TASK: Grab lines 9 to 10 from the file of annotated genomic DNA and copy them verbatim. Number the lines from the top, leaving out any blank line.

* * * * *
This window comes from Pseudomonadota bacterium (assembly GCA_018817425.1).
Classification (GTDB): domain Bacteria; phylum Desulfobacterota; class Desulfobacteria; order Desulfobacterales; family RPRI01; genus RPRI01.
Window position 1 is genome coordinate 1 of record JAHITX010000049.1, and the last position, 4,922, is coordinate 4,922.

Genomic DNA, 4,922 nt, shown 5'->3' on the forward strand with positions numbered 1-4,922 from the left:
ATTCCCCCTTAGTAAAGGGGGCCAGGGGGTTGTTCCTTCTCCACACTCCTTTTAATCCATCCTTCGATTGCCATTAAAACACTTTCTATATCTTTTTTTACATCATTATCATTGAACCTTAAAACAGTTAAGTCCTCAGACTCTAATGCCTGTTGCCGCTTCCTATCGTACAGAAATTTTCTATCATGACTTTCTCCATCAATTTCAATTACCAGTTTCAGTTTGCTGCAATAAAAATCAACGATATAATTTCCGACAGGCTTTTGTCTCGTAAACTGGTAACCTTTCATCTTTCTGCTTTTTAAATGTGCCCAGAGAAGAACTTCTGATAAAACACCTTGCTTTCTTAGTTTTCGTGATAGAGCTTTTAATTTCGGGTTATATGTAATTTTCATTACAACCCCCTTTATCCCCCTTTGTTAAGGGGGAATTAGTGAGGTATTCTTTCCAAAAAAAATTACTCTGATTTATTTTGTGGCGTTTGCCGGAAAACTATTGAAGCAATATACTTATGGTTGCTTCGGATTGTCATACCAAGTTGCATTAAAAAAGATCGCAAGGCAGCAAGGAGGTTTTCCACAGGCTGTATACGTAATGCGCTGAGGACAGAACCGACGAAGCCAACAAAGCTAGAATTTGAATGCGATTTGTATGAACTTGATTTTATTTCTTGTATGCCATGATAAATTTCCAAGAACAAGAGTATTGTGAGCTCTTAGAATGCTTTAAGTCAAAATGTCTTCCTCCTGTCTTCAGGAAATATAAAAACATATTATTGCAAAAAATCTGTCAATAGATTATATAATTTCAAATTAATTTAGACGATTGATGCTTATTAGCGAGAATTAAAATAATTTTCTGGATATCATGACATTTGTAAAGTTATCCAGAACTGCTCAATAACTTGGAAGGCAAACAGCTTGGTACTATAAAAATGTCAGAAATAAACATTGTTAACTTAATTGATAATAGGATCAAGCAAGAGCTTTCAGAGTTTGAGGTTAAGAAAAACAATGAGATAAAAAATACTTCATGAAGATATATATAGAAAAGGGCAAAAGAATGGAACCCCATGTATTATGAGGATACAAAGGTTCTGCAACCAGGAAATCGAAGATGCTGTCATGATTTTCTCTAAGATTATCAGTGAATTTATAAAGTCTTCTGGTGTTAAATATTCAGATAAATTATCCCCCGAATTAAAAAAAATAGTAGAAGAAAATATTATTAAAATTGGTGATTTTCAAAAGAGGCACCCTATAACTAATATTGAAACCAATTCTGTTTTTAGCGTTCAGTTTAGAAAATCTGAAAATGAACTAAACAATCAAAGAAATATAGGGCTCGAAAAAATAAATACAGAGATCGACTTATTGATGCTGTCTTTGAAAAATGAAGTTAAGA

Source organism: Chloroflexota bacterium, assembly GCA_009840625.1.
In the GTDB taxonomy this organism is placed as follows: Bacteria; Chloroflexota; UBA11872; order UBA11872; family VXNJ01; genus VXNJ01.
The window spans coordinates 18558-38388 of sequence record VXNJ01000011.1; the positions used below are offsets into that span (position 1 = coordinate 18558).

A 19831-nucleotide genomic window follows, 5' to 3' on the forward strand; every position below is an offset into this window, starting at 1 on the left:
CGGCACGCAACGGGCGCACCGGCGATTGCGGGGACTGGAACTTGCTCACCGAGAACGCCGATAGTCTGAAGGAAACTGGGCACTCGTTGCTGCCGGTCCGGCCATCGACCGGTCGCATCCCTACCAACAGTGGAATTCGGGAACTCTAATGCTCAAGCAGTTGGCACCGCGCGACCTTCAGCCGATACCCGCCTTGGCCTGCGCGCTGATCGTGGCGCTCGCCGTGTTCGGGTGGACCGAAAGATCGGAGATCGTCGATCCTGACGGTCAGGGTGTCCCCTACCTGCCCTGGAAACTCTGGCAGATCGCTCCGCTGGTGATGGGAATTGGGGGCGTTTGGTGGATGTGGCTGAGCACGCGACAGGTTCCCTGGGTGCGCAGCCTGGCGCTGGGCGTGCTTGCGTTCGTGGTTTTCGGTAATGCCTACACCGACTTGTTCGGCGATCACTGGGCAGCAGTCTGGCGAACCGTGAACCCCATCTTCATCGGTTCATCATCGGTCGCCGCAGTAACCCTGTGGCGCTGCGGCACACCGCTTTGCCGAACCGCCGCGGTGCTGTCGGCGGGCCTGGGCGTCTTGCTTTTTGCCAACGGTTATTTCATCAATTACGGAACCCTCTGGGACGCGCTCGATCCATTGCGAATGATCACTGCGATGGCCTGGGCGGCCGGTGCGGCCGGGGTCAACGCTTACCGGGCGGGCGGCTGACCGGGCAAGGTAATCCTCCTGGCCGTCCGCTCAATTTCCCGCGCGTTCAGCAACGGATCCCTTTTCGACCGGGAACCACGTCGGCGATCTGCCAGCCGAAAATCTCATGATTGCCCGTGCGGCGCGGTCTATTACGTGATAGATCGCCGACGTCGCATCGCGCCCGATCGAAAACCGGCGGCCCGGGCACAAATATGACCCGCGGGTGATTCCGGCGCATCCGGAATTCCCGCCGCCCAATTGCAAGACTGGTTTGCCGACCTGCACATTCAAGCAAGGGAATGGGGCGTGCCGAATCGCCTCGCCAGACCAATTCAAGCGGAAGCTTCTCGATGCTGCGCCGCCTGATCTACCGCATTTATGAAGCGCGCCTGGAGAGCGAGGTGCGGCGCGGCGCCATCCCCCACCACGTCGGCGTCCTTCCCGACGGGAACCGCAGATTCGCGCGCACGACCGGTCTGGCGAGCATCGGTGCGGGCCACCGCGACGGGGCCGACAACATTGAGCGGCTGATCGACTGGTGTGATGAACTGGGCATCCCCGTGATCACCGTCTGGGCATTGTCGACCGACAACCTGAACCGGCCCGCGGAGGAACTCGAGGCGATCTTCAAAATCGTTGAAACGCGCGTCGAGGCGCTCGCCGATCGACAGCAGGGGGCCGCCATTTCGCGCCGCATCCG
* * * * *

A 19831-nucleotide genomic window follows, 5' to 3' on the forward strand; every position below is an offset into this window, starting at 1 on the left:
CGGCACGCAACGGGCGCACCGGCGATTGCGGGGACTGGAACTTGCTCACCGAGAACGCCGATAGTCTGAAGGAAACTGGGCACTCGTTGCTGCCGGTCCGGCCATCGACCGGTCGCATCCCTACCAACAGTGGAATTCGGGAACTCTAATGCTCAAGCAGTTGGCACCGCGCGACCTTCAGCCGATACCCGCCTTGGCCTGCGCGCTGATCGTGGCGCTCGCCGTGTTCGGGTGGACCGAAAGATCGGAGATCGTCGATCCTGACGGTCAGGGTGTCCCCTACCTGCCCTGGAAACTCTGGCAGATCGCTCCGCTGGTGATGGGAATTGGGGGCGTTTGGTGGATGTGGCTGAGCACGCGACAGGTTCCCTGGGTGCGCAGCCTGGCGCTGGGCGTGCTTGCGTTCGTGGTTTTCGGTAATGCCTACACCGACTTGTTCGGCGATCACTGGGCAGCAGTCTGGCGAACCGTGAACCCCATCTTCATCGGTTCATCATCGGTCGCCGCAGTAACCCTGTGGCGCTGCGGCACACCGCTTTGCCGAACCGCCGCGGTGCTGTCGGCGGGCCTGGGCGTCTTGCTTTTTGCCAACGGTTATTTCATCAATTACGGAACCCTCTGGGACGCGCTCGATCCATTGCGAATGATCACTGCGATGGCCTGGGCGGCCGGTGCGGCCGGGGTCAACGCTTACCGGGCGGGCGGCTGACCGGGCAAGGTAATCCTCCTGGCCGTCCGCTCAATTTCCCGCGCGTTCAGCAACGGATCCCTTTTCGACCGGGAACCACGTCGGCGATCTGCCAGCCGAAAATCTCATGATTGCCCGTGCGGCGCGGTCTATTACGTGATAGATCGCCGACGTCGCATCGCGCCCGATCGAAAACCGGCGGCCCGGGCACAAATATGACCCGCGGGTGATTCCGGCGCATCCGGAATTCCCGCCGCCCAATTGCAAGACTGGTTTGCCGACCTGCACATTCAAGCAAGGGAATGGGGCGTGCCGAATCGCCTCGCCAGACCAATTCAAGCGGAAGCTTCTCGATGCTGCGCCGCCTGATCTACCGCATTTATGAAGCGCGCCTGGAGAGCGAGGTGCGGCGCGGCGCCATCCCCCACCACGTCGGCGTCCTTCCCGACGGGAACCGCAGATTCGCGCGCACGACCGGTCTGGCGAGCATCGGTGCGGGCCACCGCGACGGGGCCGACAACATTGAGCGGCTGATCGACTGGTGTGATGAACTGGGCATCCCCGTGATCACCGTCTGGGCATTGTCGACCGACAACCTGAACCGGCCCGCGGAGGAACTCGAGGCGATCTTCAAAATCGTTGAAACGCGCGTCGAGGCGCTCGCCGATCGACAGCAGGGGGCCGCCATTTCGCGCCGCATCCG